Fig.3. The vibrations of atoms in materials, "phonons", are responsible for how electrical charge and heat are transferred in materials. (Graphics: Denise Bozigit / ETH Zurich).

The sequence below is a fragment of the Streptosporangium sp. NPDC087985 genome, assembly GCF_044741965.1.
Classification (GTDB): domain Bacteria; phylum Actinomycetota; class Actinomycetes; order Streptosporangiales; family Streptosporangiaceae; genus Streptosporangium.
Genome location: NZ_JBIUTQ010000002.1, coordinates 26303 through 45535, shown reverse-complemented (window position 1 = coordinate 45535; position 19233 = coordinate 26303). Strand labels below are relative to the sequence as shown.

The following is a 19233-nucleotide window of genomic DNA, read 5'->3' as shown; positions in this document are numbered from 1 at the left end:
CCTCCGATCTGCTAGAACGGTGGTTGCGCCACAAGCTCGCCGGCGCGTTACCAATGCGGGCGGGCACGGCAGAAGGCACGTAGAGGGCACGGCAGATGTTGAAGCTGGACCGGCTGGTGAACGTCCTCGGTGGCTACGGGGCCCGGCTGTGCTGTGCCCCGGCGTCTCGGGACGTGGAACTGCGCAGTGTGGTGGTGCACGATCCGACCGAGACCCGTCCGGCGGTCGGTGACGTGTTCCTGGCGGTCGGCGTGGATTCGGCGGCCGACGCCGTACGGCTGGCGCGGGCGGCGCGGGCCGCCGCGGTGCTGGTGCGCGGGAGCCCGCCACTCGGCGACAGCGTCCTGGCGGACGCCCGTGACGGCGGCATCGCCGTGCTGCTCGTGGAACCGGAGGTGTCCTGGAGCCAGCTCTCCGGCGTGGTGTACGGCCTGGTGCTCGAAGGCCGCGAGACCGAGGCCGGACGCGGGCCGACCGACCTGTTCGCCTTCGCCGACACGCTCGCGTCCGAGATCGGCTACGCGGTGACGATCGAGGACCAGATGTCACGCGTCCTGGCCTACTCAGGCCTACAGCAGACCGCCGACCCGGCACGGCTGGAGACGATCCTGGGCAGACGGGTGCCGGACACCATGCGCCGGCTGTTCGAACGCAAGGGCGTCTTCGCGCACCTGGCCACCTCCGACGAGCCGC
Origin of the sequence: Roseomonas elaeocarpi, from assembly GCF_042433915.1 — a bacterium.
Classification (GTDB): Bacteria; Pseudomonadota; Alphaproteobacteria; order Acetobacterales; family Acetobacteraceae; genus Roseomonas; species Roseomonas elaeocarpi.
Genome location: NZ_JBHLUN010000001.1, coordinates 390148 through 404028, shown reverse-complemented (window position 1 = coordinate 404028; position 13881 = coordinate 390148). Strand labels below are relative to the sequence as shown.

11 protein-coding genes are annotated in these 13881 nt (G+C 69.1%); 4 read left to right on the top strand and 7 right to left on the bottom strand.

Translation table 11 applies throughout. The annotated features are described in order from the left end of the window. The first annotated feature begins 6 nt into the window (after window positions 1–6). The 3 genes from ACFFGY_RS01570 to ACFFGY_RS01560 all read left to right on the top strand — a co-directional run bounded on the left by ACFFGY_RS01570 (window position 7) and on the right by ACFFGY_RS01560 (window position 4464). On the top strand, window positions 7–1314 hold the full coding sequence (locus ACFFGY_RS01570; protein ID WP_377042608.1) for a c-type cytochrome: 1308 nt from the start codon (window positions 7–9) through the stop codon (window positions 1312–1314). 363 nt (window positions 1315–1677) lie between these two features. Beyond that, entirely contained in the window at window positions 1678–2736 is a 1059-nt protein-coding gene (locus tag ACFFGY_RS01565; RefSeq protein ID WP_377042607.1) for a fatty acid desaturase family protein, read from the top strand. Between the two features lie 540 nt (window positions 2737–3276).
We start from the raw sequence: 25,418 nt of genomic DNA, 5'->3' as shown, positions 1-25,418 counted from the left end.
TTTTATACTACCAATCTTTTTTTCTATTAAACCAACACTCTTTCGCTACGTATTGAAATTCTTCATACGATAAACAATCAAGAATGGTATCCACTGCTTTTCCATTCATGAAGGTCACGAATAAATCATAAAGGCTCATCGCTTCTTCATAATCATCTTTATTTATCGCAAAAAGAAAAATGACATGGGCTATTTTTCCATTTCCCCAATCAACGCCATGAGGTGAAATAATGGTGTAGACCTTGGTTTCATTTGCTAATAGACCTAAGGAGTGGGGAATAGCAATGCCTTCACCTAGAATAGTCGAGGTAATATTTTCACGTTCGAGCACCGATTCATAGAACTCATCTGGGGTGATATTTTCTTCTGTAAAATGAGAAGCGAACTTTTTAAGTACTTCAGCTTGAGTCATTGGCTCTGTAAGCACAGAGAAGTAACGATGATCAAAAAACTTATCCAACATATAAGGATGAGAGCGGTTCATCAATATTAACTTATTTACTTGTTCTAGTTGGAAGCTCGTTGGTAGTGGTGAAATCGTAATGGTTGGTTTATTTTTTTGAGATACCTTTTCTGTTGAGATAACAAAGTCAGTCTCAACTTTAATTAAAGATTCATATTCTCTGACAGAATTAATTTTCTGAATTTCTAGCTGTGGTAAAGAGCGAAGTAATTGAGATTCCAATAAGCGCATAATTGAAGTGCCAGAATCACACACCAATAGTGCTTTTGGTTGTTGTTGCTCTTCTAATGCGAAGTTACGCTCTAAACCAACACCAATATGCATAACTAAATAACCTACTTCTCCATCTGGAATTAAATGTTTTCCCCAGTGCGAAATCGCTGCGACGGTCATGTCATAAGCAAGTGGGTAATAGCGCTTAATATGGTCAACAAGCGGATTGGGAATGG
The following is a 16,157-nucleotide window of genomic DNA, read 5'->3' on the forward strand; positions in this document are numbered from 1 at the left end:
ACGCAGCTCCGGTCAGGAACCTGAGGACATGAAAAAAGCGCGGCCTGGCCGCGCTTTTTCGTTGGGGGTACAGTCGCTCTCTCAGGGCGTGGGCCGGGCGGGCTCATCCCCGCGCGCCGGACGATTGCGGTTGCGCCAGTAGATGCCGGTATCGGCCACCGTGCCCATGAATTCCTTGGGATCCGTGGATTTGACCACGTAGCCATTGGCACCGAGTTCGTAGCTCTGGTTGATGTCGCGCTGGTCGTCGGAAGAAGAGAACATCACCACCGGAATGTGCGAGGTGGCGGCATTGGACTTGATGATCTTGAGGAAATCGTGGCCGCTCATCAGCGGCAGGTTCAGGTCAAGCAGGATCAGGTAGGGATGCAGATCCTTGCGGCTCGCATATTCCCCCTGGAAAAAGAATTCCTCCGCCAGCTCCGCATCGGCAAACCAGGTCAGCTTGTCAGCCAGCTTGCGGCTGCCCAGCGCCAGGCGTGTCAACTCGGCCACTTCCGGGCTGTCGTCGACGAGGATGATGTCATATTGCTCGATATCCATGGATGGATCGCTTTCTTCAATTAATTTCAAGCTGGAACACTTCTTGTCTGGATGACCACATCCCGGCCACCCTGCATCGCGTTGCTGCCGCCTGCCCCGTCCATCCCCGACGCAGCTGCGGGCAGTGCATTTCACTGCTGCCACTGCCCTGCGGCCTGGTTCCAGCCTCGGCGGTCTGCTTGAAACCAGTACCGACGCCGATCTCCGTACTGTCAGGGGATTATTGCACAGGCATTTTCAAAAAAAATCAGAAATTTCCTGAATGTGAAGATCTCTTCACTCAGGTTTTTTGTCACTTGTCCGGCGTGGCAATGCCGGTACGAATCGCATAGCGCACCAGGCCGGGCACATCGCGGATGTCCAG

Therefore, adherence to the graphene deposition technology is a key technological challenge, especially on wafers larger than 100x100 mm.Graphene has an extremely high electric current density (a million times greater than that of copper) and record carrier mobility. In graphene, each atom is bonded to 3 other carbon atoms in a 2D plane, with one electron remaining freely available in the 3rd dimension for electron conduction.In an interview with Research Frontiers, Professor Thibado (University of Arkansas) stated: “This is the key to using the movement of 2D materials as a source of inexhaustible energy. Tandem vibrations cause ripples in the graphene sheet, which allows you to extract energy from the surrounding space using the latest nanotechnology. Graphene films are surprisingly strong and elastic. Graphene has a very high thermal conductivity, which, combined with its high electrical conductivity, allows the passage of an electric current a million times higher than the maximum possible current in copper films. At elevated temperatures, according to the Fermi-Dirac distribution, some of the electrons pass into the conduction band, and "holes" remain in the valence band. This determines the fairly high electrical conductivity of graphene at room temperature. Conduction electrons and “holes” in graphene have zero effective mass, i.e. they cannot be stationary, but move all the time with the "Fermi velocity", which in graphene is about 106 m/s, that is, it is already relativistic. This determines the very high mobility of charge carriers in graphene, at least two orders of magnitude higher than their mobility in silicon, and the “ballistic” nature of their motion over the film. The mean free path of conduction electrons and holes in graphene at room temperature exceeds 1 μm.Harmonic vibrations of "graphene waves" turning into resonance, in fact, is the work done, necessary to convert the thermal (Brownian) motion of graphene atoms and the energy of particles of the surrounding fields of radiation of the invisible spectrum, including the kinetic energy of neutral neutrino particles, into electric current. As in the currently produced power generators installed at power plants, the developed Bedini power generation circuits and other fuelless power generation magnetic motor circuits, the occurrence of an electromotive force (EMF) occurs in each layer of graphene due to the interaction of magnetic and electric fields. However, the cardinal difference lies in the fact that in Neutrinovoltaic technology the pulsating mechanism of interaction arises not as a result of rotation of the rotor with a magnetic coil, but in the process of microvibrations of graphene in a nanomaterial, which is another physical principle of the emergence of EMF. The emf that arises in each layer of graphene causes electrons to flow in one direction, i.e. an electric current occurs. The movement of electrons in one direction is achieved by applying film coatings of each layer with alloying elements that create a p-n junction that passes electric current in only one direction, i.e. a thin-film diode effect occurs. The multilayer nature of the nanomaterial provides a solution to the problem of obtaining the maximum possible electrical power from a unit surface, since one layer of graphene cannot provide sufficient power for industrial applications.